With the exception of this morning's Q1 GDP report of +3.2% annualized, with consumption excellently providing a +3.6% boost, this was a very slow week for monthly economic data. The Chicago PMI (thought to be a preview of the ISM indexes next week) blew out to the upside at 63.8 (over 50 means expansion). The backlog of orders - a leading indicator - also blew out to the upside at 61.4. The Chicago Fed’s National Activity Index (CFNAI) also ticked upward.
The employment cost index was up 0.6%, but the wage component was only up 0.4%, benefits balanced them out at up 1.1%. Consumer confidence ticked upward (but expectations - a leading indicator - ticked down).
Home prices ticked downward (a slide that will probably continue now that federal purchasing support is expiring).
The high frequency weekly data continued to show a strengthening recovery:
▪ The International Council of Shopping Centers (ICSC) reported same store sales growth of 5.5% YoY, and 0.2% WoW.
Shoppertrak reported YoY sales increased 3.2%, and WoW sales were down 1.5%, not untypical during the spring lull after Easter.
The Department of Energy reported that the price of gasoline declined one cent to $2.85 per gallon. Gasoline demand for the week surged 2 million barrels, well ahead of last year, and bringing the monthly average up as well. Inventory still is high and climbing. This is the most bullish report in quite a while.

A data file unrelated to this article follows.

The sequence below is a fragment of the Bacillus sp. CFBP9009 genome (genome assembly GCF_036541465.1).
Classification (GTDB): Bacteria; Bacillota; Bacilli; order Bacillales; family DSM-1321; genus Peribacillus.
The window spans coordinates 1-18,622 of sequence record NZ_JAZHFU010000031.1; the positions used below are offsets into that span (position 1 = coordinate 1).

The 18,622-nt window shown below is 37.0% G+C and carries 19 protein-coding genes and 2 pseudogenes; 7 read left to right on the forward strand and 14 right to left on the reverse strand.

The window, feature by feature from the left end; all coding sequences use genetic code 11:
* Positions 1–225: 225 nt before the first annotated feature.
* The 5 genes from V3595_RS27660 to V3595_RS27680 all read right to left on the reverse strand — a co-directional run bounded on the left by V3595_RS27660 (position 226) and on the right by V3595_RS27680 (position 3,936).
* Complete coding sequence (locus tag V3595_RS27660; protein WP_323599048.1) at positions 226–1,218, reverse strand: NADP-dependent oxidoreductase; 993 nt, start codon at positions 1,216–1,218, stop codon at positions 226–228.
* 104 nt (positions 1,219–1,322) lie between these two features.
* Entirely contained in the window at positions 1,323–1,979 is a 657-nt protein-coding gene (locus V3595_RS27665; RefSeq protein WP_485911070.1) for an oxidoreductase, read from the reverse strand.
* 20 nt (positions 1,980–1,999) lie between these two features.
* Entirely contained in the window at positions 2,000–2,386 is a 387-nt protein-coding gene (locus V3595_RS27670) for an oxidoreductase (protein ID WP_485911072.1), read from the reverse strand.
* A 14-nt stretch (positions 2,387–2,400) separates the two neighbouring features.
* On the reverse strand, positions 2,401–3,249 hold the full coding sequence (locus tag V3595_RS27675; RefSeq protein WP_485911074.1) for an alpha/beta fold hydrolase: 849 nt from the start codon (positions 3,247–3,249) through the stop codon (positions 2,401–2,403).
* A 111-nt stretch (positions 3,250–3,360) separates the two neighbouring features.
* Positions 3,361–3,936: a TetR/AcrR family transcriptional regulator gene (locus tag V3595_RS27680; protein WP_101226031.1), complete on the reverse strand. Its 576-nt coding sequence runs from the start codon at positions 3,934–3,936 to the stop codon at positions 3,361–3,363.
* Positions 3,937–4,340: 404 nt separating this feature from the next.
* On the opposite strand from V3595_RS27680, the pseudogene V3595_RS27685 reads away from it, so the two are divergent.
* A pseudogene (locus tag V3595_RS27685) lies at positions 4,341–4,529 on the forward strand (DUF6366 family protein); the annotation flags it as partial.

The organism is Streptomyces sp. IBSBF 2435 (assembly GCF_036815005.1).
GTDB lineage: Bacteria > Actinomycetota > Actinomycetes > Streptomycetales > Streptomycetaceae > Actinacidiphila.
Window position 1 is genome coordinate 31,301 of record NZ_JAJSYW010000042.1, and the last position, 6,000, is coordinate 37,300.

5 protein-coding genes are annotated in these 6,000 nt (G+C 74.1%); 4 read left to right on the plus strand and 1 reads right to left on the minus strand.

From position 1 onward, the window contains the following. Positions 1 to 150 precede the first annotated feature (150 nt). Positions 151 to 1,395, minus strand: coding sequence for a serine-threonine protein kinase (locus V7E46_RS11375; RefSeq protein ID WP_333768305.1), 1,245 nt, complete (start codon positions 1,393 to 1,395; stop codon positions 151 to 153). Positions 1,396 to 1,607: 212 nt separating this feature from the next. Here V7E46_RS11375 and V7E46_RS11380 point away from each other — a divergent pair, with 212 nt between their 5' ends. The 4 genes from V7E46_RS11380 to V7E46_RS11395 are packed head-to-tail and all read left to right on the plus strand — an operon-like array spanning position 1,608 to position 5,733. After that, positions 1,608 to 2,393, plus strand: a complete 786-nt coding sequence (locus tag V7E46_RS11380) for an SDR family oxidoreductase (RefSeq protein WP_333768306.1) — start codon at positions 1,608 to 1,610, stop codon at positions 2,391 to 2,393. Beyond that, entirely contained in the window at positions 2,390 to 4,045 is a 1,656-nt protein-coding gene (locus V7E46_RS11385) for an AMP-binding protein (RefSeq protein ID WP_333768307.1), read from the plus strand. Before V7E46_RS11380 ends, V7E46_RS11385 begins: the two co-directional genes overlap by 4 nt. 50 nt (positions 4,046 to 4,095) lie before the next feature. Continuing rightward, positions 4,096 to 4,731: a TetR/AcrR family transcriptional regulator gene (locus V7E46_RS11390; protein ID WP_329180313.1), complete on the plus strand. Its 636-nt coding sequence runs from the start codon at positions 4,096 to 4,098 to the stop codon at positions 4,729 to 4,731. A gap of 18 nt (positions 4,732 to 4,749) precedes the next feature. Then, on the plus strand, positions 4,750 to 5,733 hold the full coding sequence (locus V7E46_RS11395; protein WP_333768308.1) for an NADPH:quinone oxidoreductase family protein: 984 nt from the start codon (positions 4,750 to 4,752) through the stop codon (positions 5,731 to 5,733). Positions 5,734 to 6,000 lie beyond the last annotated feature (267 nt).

The BLS reported that last week's initial jobless claims totaled 448,000. The 4 week moving average was 461,500. This series remains in a downtrend, albeit a more muted downtrend than last year.
H/t to reader Brodero who has found another high frequency weekly indicator: the American Staffing Association's weekly report, which showed that
During the week of April 12–18, 2010, temporary and contract employment increased 1.77%
This was the 10th straight week of increases in temporary hires. Increases in temporary staffing are a leading indicator, so this bodes well for the jobs report.
Railfax recorded yet another strong week. Baseline, cyclical, and total – are continuing to increase, and continuing to increase at a rate faster than last year. cyclical traffic in particular is now closer to its 2008 top than to its recession bottom. Intermodal traffic, which is a proxy of imports/exports, also remains substantially ahead of last year. Crushed stone and lumber, Railfax’s “recession watch” traffic, increased yet again, and crushed stone in particular is increasing strongly.
Finally, Daily treasury receipts continue their surge ahead of last year. As of April 28, 2010 (20 reporting days into the month), $129.6B in withheld taxes had been collected vs. $123.5B last year, a gain of $6.1B or +4.8%. I'm sure Zero Hedge will report this 4-week data to its readers, right?
P.S. I think Bonddad may be unable to supply pictures of doggies this week, but I will try to put up this evening or tomorrow a photo of a place you should visit at some point in your life -- and this time I'll try not to give it away!